THE BLOG

Crowd Out Bad Dynamics

03/29/2014 10:45 am ET | Updated May 29, 2014

A client asked what to do when people around her were gossiping, now that she has declared a new rule for herself that she would not participate in gossip. Awkward. I told her to use the "crowd out" method. I first learned about the crowd out method in one of Patricia Moreno's fitness classes. She was talking about how to eat more healthfully and she recommended crowding out carbs and sugar by committing to eating copious amounts of fresh vegetables. Once you've filled up on your required amount of healthy food, there isn't room left for the junk. And, instead of thinking about what you don't want, you fill up on what you do want. Very positive.

This seems to apply well to conversations, too. If you lead the way by bringing up topics that are of interest to you, but maybe a little off the beaten track, people will likely follow suit. People don't really enjoy gossiping, it usually leaves us feeling pretty hollow in the end, but we don't really know how to break the trend. I challenge you to be the one to set the tone of conversations.

Maybe your family or friends like to gossip. Or maybe they play misery poker about their ailments. Or maybe they like to complain about the weather, the neighbors, politics or the state of the world. You do not have to be the victim of the current trend, you can author a new trend. I suggest being prepared at gatherings with three hot topics that you are actually interested in. Here are some examples:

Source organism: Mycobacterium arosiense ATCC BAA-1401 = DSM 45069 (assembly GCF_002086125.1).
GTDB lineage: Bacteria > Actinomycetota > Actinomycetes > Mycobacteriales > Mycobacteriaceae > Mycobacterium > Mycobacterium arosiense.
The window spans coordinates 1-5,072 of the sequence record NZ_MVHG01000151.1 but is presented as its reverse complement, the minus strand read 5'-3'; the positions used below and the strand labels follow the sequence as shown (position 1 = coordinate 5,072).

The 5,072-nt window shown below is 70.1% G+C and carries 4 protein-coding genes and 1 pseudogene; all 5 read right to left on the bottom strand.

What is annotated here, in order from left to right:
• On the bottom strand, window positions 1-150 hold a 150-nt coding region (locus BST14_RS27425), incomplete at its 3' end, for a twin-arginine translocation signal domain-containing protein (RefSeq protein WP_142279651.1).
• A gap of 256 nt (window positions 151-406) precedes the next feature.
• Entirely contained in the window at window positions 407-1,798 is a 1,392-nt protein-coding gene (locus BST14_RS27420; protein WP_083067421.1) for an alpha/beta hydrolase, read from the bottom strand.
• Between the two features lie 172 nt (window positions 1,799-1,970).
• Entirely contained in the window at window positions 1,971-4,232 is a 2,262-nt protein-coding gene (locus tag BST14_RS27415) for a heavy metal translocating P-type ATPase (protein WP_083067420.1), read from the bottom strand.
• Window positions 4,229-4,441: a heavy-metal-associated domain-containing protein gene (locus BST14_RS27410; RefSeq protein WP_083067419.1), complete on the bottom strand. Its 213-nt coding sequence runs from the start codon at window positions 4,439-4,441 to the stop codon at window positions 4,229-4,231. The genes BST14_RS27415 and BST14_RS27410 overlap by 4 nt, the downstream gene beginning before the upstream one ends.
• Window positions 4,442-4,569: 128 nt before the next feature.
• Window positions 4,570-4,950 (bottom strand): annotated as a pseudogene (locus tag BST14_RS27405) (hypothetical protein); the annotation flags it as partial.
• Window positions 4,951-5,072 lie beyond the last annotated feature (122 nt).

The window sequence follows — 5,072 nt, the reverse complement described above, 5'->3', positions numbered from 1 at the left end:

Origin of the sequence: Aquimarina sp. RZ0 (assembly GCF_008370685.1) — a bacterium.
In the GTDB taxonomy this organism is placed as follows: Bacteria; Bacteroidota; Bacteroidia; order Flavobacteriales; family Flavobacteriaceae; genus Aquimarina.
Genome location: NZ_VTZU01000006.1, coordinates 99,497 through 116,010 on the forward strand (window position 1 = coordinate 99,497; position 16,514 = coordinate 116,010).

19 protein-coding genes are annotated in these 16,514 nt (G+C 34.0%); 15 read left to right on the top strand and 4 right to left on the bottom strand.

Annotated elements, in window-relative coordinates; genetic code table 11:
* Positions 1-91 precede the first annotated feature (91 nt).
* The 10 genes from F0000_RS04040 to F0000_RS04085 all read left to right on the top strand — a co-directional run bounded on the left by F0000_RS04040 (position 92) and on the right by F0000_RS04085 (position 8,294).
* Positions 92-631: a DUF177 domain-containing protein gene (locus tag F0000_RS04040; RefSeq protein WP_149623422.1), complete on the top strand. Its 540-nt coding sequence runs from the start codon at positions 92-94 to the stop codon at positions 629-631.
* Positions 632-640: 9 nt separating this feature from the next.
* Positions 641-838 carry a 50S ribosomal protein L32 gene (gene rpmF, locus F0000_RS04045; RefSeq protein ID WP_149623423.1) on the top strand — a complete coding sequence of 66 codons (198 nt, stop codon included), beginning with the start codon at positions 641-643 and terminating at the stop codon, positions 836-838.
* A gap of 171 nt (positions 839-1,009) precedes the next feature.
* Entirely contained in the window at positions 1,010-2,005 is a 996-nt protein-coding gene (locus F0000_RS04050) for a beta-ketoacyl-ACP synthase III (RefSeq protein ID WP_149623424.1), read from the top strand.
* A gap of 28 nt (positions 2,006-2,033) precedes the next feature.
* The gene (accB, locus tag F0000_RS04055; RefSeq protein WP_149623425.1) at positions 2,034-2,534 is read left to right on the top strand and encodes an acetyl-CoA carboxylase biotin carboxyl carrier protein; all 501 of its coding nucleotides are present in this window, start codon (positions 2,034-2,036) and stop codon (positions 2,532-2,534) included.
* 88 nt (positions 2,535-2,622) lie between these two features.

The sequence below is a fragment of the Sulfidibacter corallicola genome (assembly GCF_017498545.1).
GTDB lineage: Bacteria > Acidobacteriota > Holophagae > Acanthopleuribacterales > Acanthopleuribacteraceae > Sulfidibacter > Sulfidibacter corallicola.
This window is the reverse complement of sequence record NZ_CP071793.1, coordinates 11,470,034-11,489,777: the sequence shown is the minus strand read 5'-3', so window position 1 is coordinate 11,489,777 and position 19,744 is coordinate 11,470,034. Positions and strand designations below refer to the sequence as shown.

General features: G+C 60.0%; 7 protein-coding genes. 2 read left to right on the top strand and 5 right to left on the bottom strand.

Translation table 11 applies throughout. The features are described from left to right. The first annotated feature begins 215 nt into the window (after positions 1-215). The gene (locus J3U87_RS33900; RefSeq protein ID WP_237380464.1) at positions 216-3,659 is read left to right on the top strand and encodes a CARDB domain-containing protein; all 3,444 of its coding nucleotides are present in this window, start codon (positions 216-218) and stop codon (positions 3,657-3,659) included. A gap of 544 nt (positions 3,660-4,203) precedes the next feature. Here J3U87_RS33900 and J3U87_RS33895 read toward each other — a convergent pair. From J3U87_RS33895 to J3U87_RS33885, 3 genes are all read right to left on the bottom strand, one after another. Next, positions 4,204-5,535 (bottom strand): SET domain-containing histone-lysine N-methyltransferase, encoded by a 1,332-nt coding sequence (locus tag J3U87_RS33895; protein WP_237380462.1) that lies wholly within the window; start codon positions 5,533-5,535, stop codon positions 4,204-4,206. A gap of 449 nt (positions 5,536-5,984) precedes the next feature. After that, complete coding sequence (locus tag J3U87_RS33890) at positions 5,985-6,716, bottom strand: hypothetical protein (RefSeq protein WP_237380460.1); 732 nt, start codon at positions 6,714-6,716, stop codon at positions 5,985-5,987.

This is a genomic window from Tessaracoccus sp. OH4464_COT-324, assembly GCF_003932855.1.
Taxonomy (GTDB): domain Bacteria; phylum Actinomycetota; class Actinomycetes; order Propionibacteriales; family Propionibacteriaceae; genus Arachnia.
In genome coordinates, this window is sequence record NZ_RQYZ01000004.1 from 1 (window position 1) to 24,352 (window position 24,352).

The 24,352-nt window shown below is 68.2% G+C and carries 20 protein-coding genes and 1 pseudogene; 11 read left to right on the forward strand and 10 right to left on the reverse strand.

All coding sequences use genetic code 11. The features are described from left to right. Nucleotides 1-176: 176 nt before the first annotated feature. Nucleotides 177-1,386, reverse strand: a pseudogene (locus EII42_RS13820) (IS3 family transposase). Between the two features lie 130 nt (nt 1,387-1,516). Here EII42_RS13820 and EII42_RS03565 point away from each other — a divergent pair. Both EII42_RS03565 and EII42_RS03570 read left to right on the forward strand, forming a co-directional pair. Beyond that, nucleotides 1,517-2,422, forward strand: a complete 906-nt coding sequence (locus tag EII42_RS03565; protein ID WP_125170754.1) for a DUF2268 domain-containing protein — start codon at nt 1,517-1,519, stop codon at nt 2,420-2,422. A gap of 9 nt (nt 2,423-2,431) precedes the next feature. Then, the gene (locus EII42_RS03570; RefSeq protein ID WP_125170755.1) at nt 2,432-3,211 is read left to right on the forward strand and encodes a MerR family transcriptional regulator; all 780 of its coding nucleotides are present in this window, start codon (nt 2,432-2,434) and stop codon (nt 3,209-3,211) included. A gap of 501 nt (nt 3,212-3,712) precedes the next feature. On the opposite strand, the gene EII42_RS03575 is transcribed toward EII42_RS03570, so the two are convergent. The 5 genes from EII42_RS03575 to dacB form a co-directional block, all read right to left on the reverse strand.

1) What's your favorite memory about X? X could be a place you've all been, something you all experienced or a general occasion everyone has like a birthday or a vacation.

2) What's your favorite way to eat X? Apples, yams, vegetables, turkey, etc.

3) If you could change one thing in the world what would you change?

4) If you got a million dollars, and you had only a day to spend it, what would you buy?

5) If you could only have three things on a desert island what would they be?

As a long-time designer of conversations, living in a community of people who design conversations, I can also help you avoid some common pitfalls:

Be inclusive: For example, "Who's your pick for the Superbowl?" may not include everyone! The above suggestions were designed to be applicable to almost everyone regardless of age and background.

Do not ask questions like: If you could have three people on a desert island which force people into awkward situations of ranking people in the room.

Don't do this as a gimmick: Actually do the thinking ahead of time about what you care about and how to design a get-together to follow the course you wish it would. Mostly we devolve into gossip, negativity or fighting because of a lack of creativity and design, not because we aren't capable of showing each other a really great time.

Now go lead the way!

Love, Laurie

P.S. If you want consistent guidance on how to have a great life, join Wake Up Your Week! -- our ongoing teleseries that meets every Monday.